Our society, at its most basic level, is built on the standard of the individual’s right to be left unmolested by other individuals or groups, and has at its core the conviction that all men are created equal and therefore are all beholden to the same set of laws without consideration for creed, religion or race. It is the same society and culture that would (and did, as they were tried under British law) prosecute the men of Pitcairn for crimes that they themselves surely knew were morally abhorrent.

Cultural relativism sounds wonderful on paper; after all, who wouldn’t want to understand the world from a new perspective? But when tolerance for other cultures descends into tolerating the worst and most barbaric aspects of these cultures, the position quickly becomes untenable.

 

For more from Jason Newman check out his blog or follow him on Twitter @jasonnewman96.

Secret Struggles of Substitutes

By Stacey Figueiredo


If you have ever been in a situation in which you do not feel at all prepared, adequate, or remotely in control while still being the “adult in the room,” you have some idea of what it is to be a substitute teacher. As with all jobs, the personalities, strategies, and competencies of substitute teachers vary. Some substitute teachers are too strict, and students dread the days that a substitute is present. Others are too lenient, less bold, or too worried about upsetting student feelings to address bad behavior as it should be addressed. In these cases, students love the days when a substitute is in their class, because they know the teacher can be easily manipulated. Then there is the third sort of substitute, who has learned to balance the strict with the gentle: capable of keeping any class on task, while retaining the ability to connect with students without losing the respect afforded the educator’s position.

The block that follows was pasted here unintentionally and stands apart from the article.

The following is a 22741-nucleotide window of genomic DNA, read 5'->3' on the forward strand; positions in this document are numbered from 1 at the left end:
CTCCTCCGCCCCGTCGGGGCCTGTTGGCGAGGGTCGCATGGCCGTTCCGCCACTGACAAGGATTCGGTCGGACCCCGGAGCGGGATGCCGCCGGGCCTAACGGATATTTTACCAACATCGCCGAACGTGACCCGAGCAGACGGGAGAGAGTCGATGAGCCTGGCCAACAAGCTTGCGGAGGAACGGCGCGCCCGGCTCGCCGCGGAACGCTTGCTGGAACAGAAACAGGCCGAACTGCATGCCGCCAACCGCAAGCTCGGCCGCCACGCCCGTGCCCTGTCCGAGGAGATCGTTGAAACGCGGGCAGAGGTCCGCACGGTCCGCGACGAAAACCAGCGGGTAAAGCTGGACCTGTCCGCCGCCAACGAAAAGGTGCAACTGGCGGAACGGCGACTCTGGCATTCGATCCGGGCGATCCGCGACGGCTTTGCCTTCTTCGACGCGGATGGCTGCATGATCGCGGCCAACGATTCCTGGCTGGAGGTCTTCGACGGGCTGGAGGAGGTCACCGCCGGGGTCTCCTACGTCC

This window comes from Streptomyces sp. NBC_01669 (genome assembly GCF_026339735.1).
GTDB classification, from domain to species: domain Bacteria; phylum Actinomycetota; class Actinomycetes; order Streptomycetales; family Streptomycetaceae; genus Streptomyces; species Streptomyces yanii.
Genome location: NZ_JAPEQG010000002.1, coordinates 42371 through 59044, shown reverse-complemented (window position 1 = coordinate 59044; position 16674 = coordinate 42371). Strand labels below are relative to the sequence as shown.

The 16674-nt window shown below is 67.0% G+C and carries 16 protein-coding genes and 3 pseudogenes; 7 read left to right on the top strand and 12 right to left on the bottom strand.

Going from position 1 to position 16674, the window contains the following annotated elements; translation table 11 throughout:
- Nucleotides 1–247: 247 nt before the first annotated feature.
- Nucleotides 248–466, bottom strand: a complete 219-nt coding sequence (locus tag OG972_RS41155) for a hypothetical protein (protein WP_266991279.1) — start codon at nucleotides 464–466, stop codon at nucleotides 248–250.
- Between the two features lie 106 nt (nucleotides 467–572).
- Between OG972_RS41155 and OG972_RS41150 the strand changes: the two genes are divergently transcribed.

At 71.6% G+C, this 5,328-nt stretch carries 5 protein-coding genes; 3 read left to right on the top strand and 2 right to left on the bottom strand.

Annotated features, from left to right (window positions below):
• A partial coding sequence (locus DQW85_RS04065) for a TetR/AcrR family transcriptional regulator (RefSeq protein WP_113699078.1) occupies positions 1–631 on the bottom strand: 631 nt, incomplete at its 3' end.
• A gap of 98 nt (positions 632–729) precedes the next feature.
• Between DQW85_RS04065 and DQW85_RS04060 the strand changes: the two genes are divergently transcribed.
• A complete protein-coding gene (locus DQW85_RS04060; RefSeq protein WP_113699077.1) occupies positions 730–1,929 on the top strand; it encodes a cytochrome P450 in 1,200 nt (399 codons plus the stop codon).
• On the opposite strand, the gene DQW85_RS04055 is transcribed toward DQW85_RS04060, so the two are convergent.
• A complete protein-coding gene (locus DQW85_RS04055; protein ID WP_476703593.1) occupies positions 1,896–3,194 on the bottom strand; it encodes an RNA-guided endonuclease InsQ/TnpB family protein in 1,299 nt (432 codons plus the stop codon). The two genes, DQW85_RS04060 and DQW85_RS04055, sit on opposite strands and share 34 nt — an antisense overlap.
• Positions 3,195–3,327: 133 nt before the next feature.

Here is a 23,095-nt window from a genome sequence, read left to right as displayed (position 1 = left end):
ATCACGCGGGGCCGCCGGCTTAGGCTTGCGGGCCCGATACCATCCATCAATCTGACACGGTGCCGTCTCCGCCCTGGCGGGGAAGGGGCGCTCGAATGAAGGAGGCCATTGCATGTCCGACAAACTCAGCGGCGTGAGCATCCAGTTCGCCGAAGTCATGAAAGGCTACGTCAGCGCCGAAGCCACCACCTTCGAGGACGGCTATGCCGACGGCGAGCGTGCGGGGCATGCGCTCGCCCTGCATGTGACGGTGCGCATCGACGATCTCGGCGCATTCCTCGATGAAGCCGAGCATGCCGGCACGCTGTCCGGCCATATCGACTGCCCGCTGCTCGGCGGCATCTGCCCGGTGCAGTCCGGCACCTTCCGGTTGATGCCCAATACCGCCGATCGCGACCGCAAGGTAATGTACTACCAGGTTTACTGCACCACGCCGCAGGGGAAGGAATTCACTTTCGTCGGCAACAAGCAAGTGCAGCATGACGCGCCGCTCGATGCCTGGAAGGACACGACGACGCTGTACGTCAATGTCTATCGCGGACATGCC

A substitute teacher’s job comes down to two priorities. The first is ensuring that students are on track with the teacher’s lesson plan, so that when the teacher returns they are not behind and scrambling to make up time. Second is ensuring that all students are safe, learning properly, and behaving well. Depending on the grade, and especially on the maturity and level of self-control (which varies from student to student), the substitute’s focus can shift. Upper grades need less instruction on behavior and self-control, so the focus is placed on the topics taught. Lower grades have less advanced topics, while shorter attention spans and an overabundance of pent-up energy lead to a greater focus on behavior in the class.

Substitute teachers must learn to balance all of these things, and a new substitute must do this while feeling wholly out of control and unprepared. Most often a substitute will not see the lesson plans for the day until they arrive in the classroom, usually 15 minutes before classes begin. This means there are only 15 minutes to look over what needs to be taught or accomplished until the first recess break or prep period. This leaves the substitute heavily dependent on the teacher’s notes and the details of their schedule. Some teachers leave highly detailed notes, which make classes easier, while others leave relatively simple outlines that offer little help if questions or complications arise.